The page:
Importance: The nonstructural protein NSP4 of rotavirus is a multifunctional protein that plays an important role in virus replication, morphogenesis, and pathogenesis. Previous crystallography studies of the coiled-coil domain (CCD) of NSP4 from two different rotavirus strains showed two distinct oligomeric states, a Ca(2+)-bound tetrameric state and a Ca(2+)-free pentameric state. Whether NSP4 CCD from the same strain can exist in different oligomeric states and what factors might regulate its oligomeric preferences are not known. This study used a combination of biochemical, biophysical, and crystallography techniques and found that the NSP4 CCD can undergo a reversible transition from a Ca(2+)-bound tetramer to a Ca(2+)-free pentamer in response to changes in pH. From these studies, we hypothesize that this remarkable structural adaptability of the CCD forms a basis for the pleiotropic functional properties of NSP4.
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http://dx.doi.org/10.1128/JVI.02227-14DOI Listing
http://www.ncbi.nlm.nih.gov/pmc/articles/PMC4248954PMC
December 2014

Kv1.3 channel-blocking immunomodulatory peptides from parasitic worms: implications for autoimmune diseases.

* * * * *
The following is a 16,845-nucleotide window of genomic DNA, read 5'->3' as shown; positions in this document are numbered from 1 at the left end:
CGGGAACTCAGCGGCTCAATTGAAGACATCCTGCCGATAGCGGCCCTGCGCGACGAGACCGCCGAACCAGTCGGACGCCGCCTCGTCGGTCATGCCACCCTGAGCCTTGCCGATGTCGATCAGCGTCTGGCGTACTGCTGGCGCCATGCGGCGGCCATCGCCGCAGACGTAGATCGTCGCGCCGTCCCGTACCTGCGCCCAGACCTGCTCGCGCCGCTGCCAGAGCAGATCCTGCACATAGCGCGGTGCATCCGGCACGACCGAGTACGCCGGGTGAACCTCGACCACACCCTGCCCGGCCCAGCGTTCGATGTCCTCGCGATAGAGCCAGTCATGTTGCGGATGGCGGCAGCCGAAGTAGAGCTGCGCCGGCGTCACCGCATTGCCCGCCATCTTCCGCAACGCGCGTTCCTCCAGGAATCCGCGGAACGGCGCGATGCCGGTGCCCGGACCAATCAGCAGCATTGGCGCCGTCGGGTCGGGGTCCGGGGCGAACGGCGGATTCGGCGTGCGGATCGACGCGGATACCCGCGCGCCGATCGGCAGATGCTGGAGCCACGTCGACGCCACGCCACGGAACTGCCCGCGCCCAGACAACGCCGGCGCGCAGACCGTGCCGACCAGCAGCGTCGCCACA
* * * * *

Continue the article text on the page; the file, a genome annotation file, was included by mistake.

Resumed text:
FASEB J 2014 Sep 2;28(9):3952-64. Epub 2014 Jun 2.

Department of Physiology and Biophysics, School of Medicine, University of California, Irvine, California, USA;

The voltage-gated potassium (Kv) 1.3 channel is widely regarded as a therapeutic target for immunomodulation in autoimmune diseases. ShK-186, a selective inhibitor of Kv1.3 channels, ameliorates autoimmune diseases in rodent models, and human phase 1 trials of this agent in healthy volunteers have been completed. In this study, we identified and characterized a large family of Stichodactyla helianthus toxin (ShK)-related peptides in parasitic worms. Based on phylogenetic analysis, 2 worm peptides were selected for study: AcK1, a 51-residue peptide expressed in the anterior secretory glands of the dog-infecting hookworm Ancylostoma caninum and the human-infecting hookworm Ancylostoma ceylanicum, and BmK1, the C-terminal domain of a metalloprotease from the filarial worm Brugia malayi. These peptides in solution adopt helical structures closely resembling that of ShK. At doses in the nanomolar-micromolar range, they block native Kv1.3 in human T cells and cloned Kv1.3 stably expressed in L929 mouse fibroblasts. They preferentially suppress the proliferation of rat CCR7(-) effector memory T cells without affecting naive and central memory subsets and inhibit the delayed-type hypersensitivity (DTH) response caused by skin-homing effector memory T cells in rats. Further, they suppress IFNγ production by human T lymphocytes. ShK-related peptides in parasitic worms may contribute to the potential beneficial effects of probiotic parasitic worm therapy in human autoimmune diseases.
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http://dx.doi.org/10.1096/fj.14-251967DOI Listing
http://www.ncbi.nlm.nih.gov/pmc/articles/PMC4139903PMC
September 2014